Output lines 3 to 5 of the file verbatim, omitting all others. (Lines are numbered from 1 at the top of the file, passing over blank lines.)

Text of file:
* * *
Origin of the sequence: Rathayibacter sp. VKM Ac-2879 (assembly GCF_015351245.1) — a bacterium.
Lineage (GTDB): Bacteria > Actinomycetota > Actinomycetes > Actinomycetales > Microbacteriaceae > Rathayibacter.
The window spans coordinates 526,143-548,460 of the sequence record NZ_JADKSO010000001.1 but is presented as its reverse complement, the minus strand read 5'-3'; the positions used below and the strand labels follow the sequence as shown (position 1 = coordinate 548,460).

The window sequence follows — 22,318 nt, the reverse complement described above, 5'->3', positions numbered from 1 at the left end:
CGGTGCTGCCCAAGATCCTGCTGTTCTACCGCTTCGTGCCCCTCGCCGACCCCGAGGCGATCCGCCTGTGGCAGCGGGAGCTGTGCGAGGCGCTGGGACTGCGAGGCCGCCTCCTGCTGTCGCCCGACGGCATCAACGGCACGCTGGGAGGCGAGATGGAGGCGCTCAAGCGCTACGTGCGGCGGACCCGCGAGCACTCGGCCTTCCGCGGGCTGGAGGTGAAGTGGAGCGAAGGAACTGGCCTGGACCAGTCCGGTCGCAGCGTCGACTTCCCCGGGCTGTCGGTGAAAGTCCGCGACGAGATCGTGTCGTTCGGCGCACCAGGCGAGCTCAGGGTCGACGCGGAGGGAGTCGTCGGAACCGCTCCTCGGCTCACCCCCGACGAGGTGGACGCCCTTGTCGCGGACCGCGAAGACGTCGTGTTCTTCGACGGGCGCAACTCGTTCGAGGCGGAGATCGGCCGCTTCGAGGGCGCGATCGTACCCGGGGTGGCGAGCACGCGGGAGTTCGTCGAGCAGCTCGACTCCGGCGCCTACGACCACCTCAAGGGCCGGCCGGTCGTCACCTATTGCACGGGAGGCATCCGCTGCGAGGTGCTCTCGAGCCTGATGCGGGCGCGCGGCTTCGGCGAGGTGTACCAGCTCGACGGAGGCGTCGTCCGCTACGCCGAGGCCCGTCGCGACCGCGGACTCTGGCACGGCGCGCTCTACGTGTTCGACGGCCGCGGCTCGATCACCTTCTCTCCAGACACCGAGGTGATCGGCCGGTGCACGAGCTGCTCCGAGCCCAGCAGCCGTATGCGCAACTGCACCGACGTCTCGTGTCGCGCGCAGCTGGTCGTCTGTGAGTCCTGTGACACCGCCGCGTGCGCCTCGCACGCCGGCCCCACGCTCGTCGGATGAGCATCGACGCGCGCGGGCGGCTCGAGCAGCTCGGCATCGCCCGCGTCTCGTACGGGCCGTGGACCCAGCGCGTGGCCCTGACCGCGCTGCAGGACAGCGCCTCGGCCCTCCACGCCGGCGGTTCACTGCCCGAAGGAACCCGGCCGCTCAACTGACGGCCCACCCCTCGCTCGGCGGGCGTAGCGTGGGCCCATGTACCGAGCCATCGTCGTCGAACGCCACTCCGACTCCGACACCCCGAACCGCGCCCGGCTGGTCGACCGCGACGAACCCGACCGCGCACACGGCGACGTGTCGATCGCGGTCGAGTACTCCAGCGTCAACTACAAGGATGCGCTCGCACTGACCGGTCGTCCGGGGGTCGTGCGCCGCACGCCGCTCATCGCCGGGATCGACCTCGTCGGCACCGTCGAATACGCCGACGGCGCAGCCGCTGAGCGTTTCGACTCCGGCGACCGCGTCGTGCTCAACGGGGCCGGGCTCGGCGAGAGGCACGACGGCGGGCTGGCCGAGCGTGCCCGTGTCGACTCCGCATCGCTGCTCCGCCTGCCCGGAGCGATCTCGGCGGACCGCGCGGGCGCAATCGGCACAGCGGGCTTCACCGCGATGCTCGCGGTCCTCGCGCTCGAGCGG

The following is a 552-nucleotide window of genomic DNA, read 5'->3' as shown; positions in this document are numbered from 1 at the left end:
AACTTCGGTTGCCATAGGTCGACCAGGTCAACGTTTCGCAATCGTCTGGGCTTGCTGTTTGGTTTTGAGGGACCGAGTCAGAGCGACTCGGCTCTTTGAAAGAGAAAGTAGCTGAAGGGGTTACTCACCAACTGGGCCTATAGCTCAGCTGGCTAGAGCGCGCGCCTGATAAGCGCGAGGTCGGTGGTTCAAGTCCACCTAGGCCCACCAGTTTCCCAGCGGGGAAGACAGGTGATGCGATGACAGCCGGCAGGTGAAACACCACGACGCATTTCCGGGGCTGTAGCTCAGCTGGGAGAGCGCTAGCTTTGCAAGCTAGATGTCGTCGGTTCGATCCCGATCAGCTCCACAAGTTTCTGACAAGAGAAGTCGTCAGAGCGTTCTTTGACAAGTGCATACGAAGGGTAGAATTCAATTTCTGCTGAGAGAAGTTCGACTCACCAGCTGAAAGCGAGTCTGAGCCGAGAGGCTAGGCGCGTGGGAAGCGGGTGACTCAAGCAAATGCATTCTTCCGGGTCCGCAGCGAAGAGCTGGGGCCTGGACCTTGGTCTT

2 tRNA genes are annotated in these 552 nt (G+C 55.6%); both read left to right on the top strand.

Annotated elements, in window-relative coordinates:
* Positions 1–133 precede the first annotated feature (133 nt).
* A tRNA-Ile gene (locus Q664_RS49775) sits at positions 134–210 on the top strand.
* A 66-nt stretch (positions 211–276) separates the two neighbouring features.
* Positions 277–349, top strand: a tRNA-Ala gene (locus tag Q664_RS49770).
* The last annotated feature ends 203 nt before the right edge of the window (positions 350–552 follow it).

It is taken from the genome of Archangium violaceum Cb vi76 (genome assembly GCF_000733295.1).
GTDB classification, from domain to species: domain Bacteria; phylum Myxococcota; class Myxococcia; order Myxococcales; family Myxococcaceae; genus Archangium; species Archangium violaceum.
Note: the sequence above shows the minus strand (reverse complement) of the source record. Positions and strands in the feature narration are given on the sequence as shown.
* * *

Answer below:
The window spans coordinates 526,143-548,460 of the sequence record NZ_JADKSO010000001.1 but is presented as its reverse complement, the minus strand read 5'-3'; the positions used below and the strand labels follow the sequence as shown (position 1 = coordinate 548,460).

The window sequence follows — 22,318 nt, the reverse complement described above, 5'->3', positions numbered from 1 at the left end:
CGGTGCTGCCCAAGATCCTGCTGTTCTACCGCTTCGTGCCCCTCGCCGACCCCGAGGCGATCCGCCTGTGGCAGCGGGAGCTGTGCGAGGCGCTGGGACTGCGAGGCCGCCTCCTGCTGTCGCCCGACGGCATCAACGGCACGCTGGGAGGCGAGATGGAGGCGCTCAAGCGCTACGTGCGGCGGACCCGCGAGCACTCGGCCTTCCGCGGGCTGGAGGTGAAGTGGAGCGAAGGAACTGGCCTGGACCAGTCCGGTCGCAGCGTCGACTTCCCCGGGCTGTCGGTGAAAGTCCGCGACGAGATCGTGTCGTTCGGCGCACCAGGCGAGCTCAGGGTCGACGCGGAGGGAGTCGTCGGAACCGCTCCTCGGCTCACCCCCGACGAGGTGGACGCCCTTGTCGCGGACCGCGAAGACGTCGTGTTCTTCGACGGGCGCAACTCGTTCGAGGCGGAGATCGGCCGCTTCGAGGGCGCGATCGTACCCGGGGTGGCGAGCACGCGGGAGTTCGTCGAGCAGCTCGACTCCGGCGCCTACGACCACCTCAAGGGCCGGCCGGTCGTCACCTATTGCACGGGAGGCATCCGCTGCGAGGTGCTCTCGAGCCTGATGCGGGCGCGCGGCTTCGGCGAGGTGTACCAGCTCGACGGAGGCGTCGTCCGCTACGCCGAGGCCCGTCGCGACCGCGGACTCTGGCACGGCGCGCTCTACGTGTTCGACGGCCGCGGCTCGATCACCTTCTCTCCAGACACCGAGGTGATCGGCCGGTGCACGAGCTGCTCCGAGCCCAGCAGCCGTATGCGCAACTGCACCGACGTCTCGTGTCGCGCGCAGCTGGTCGTCTGTGAGTCCTGTGACACCGCCGCGTGCGCCTCGCACGCCGGCCCCACGCTCGTCGGATGAGCATCGACGCGCGCGGGCGGCTCGAGCAGCTCGGCATCGCCCGCGTCTCGTACGGGCCGTGGACCCAGCGCGTGGCCCTGACCGCGCTGCAGGACAGCGCCTCGGCCCTCCACGCCGGCGGTTCACTGCCCGAAGGAACCCGGCCGCTCAACTGACGGCCCACCCCTCGCTCGGCGGGCGTAGCGTGGGCCCATGTACCGAGCCATCGTCGTCGAACGCCACTCCGACTCCGACACCCCGAACCGCGCCCGGCTGGTCGACCGCGACGAACCCGACCGCGCACACGGCGACGTGTCGATCGCGGTCGAGTACTCCAGCGTCAACTACAAGGATGCGCTCGCACTGACCGGTCGTCCGGGGGTCGTGCGCCGCACGCCGCTCATCGCCGGGATCGACCTCGTCGGCACCGTCGAATACGCCGACGGCGCAGCCGCTGAGCGTTTCGACTCCGGCGACCGCGTCGTGCTCAACGGGGCCGGGCTCGGCGAGAGGCACGACGGCGGGCTGGCCGAGCGTGCCCGTGTCGACTCCGCATCGCTGCTCCGCCTGCCCGGAGCGATCTCGGCGGACCGCGCGGGCGCAATCGGCACAGCGGGCTTCACCGCGATGCTCGCGGTCCTCGCGCTCGAGCGG